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Samiddhi Sutta

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Samiddhi
translated from the Pali by
Maurice O'Connell Walshe



Thus have I heard. At one time the Blessed One was staying at Raajagaha in the Tapodaa Park. Now the Venerable Samiddhi, as dawn approached, arose and went to the Hot Springs[1] to bathe. Having bathed, he came out of the Hot Springs and stood, clad in a single garment, drying his limbs. Then a certain she-deva,[2] as the night was passing away, lighting up the entire Hot Springs lake with her effulgent beauty, approached the Venerable Samiddhi and, hovering in the air, addressed him thus in verse:

Having had no sport, monk seeking alms,[3]

Having none today, just seeking alms,

Why not get your fill, monk, then seek alms,

Lest your fleeting hour should slip away?[4]

(Samiddhi replied:]

"Hour" you say, but I know not the hour.

Hidden is my hour, and not revealed:

Therefore, self-restrained, I just seek alms,

Lest my fleeting hour should slip away.[5]

Then the she-deva came down to earth and said to Samiddhi: "You are young, bhikkhu, to have left the world, black-haired, with the bloom of youth. In your youthful prime you do not enjoy the pleasures of the senses. Get your fill, bhikkhu, of human pleasures. Don't reject the present moment to pursue what time will bring."[6]

"I, friend, do not reject the present moment to pursue what time will bring. I reject what time will bring to pursue the present moment. Time's pleasures, friend, as the Blessed One has said, are fraught with pain, fraught with tribulation, leading to greater danger. This Dhamma is here-present, out of time, inviting inspection, leading onward, to be realized by the wise each for himself."[7]

"In what way, bhikkhu, has the Blessed One said that time's pleasures are fraught with pain, fraught with tribulation and leading to greater danger? In what way is this Dhamma here-present, out of time, inviting inspection, leading onward, to be realized by the wise each for himself?"

"I, friend, am fresh, having not long left the world, a newcomer. I am not able to explain in detail this Dhamma and discipline. But the Blessed One, the Arahant, the Fully Self-Enlightened One is staying at Raajagaha in the Tapodaa Park. Go to the Blessed One and ask him about the matter. Then bear in the mind the explanation he gives to you."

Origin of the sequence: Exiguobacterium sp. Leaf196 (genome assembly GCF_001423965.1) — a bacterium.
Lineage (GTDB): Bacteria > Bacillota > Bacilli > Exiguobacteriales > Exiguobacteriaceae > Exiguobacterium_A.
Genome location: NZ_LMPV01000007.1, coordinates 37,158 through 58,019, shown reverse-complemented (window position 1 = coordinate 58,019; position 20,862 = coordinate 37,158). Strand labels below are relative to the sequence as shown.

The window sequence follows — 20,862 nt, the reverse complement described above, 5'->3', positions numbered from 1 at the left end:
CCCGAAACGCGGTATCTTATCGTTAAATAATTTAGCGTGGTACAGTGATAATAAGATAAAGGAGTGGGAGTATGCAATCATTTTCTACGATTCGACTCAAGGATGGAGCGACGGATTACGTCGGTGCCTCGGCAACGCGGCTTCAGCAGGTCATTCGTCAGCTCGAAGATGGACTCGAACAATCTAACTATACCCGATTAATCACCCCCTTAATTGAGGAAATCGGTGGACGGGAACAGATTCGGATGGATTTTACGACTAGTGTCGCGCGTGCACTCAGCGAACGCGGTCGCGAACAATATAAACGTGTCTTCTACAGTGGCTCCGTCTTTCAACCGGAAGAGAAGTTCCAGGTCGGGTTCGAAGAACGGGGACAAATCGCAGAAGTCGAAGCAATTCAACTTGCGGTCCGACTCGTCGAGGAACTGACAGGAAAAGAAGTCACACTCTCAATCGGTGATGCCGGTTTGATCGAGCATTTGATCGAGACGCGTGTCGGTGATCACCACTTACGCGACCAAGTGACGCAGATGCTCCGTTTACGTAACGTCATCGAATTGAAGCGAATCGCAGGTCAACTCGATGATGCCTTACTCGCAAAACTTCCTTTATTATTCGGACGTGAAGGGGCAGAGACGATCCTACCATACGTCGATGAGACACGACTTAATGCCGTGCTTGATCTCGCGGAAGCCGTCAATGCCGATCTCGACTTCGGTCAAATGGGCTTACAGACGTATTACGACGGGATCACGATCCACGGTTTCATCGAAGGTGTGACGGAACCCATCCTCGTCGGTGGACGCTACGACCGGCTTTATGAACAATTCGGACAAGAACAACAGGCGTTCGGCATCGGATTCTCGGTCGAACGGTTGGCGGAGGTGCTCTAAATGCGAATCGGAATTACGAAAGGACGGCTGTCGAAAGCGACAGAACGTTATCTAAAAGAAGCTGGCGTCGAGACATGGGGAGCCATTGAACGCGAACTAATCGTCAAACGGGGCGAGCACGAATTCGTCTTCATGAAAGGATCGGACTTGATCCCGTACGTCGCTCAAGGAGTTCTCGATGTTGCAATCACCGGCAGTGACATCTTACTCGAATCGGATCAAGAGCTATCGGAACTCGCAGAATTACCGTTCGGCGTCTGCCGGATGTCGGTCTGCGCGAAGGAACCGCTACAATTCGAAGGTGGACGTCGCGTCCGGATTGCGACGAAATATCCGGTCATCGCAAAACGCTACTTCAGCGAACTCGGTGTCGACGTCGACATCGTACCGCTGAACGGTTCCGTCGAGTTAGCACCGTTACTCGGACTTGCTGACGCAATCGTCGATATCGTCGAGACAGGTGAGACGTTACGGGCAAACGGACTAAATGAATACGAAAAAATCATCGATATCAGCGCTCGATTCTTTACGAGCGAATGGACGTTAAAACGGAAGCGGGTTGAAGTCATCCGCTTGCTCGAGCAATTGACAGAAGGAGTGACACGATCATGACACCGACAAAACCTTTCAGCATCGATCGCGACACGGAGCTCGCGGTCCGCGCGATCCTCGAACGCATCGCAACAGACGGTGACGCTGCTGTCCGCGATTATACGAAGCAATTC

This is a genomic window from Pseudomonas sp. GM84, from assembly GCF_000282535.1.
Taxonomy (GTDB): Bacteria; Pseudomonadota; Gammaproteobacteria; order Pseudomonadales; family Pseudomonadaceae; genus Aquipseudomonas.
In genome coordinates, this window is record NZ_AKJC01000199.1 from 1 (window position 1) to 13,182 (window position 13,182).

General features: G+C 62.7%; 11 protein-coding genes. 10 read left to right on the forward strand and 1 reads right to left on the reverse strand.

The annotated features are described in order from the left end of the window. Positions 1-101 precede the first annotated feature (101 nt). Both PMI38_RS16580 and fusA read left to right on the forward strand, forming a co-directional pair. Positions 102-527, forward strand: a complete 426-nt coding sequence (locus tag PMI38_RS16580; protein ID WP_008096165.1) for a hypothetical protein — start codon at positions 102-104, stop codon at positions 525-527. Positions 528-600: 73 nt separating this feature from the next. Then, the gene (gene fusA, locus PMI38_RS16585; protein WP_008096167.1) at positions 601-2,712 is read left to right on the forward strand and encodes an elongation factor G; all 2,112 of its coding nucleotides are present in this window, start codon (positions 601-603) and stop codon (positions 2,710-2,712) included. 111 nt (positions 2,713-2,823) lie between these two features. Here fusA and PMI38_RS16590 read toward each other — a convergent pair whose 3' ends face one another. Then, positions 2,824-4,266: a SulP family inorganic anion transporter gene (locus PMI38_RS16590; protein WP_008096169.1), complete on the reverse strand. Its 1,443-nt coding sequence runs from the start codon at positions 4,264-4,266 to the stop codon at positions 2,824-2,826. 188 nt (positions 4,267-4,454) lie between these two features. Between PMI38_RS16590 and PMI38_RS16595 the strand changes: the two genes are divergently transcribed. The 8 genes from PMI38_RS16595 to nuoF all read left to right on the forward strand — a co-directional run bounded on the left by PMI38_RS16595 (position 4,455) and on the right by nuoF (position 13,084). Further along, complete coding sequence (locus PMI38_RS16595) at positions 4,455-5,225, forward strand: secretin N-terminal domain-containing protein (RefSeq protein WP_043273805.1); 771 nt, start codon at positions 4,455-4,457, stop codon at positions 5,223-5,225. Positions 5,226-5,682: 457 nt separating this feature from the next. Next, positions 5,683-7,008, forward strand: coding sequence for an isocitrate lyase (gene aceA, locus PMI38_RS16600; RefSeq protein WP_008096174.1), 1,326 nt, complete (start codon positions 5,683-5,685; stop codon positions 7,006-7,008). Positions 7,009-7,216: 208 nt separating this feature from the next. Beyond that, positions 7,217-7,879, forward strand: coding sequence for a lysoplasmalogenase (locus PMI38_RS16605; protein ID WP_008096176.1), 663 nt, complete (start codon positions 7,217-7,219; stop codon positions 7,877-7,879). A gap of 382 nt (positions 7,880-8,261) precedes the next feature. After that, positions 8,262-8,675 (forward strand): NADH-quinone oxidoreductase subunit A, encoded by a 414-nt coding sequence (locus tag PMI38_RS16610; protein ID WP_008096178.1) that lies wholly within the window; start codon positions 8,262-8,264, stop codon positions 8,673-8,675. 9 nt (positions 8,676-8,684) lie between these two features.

"It is not easy for us, bhikkhu, to approach the Blessed One. He is surrounded by other devas of great power. If you, bhikkhu, will approach the Blessed One and ask him about the matter, then perhaps we can come to hear the teaching."

"Very well, friend," the Venerable Samiddhi replied to her, and he went to the Blessed One, made his obeisance and sat down to one side.

[He then told the whole story in identical words to the Buddha.]

"If, Lord, that deva was telling the truth, she is right here, not far away."

When he had said this, the deva said to the Venerable Samiddhi: "Ask him, bhikkhu, ask him! I've managed to get here!"

Then the Blessed One addressed the deva in verse:

Those who go by names, who go by concepts,

Making their abode in names and concepts,

Failing to discern the naming-process,

These are subject to the reign of death,

He who has discerned the naming-process

Does not suppose that one who names exists.

No such case exists for him in truth,

Whereby one could say: "He's this or that"[8]

If you know what this means,[9] tell me, fairy.[10]

"Lord, I do not fully grasp the meaning of what Your Blessedness has expressed in brief. It would be well for me, Lord, if your Blessedness would

explain in full what has been expressed in brief, that I may know its meaning."

[The Blessed One said:]

"Equal I am, or better, of less degree":

All such idle fancies lead to strife,

Who's unmoved by all these three conceits

Such vain distinctions leaves unmade.[11]

If you know what this means, tell me, fairy.

"Lord, neither do I full grasp the meaning of this which Your Blessedness has expressed in brief. It would be well for me, Lord, if Your

Blessedness would explain in full what has been explained in brief, that I may know its meaning."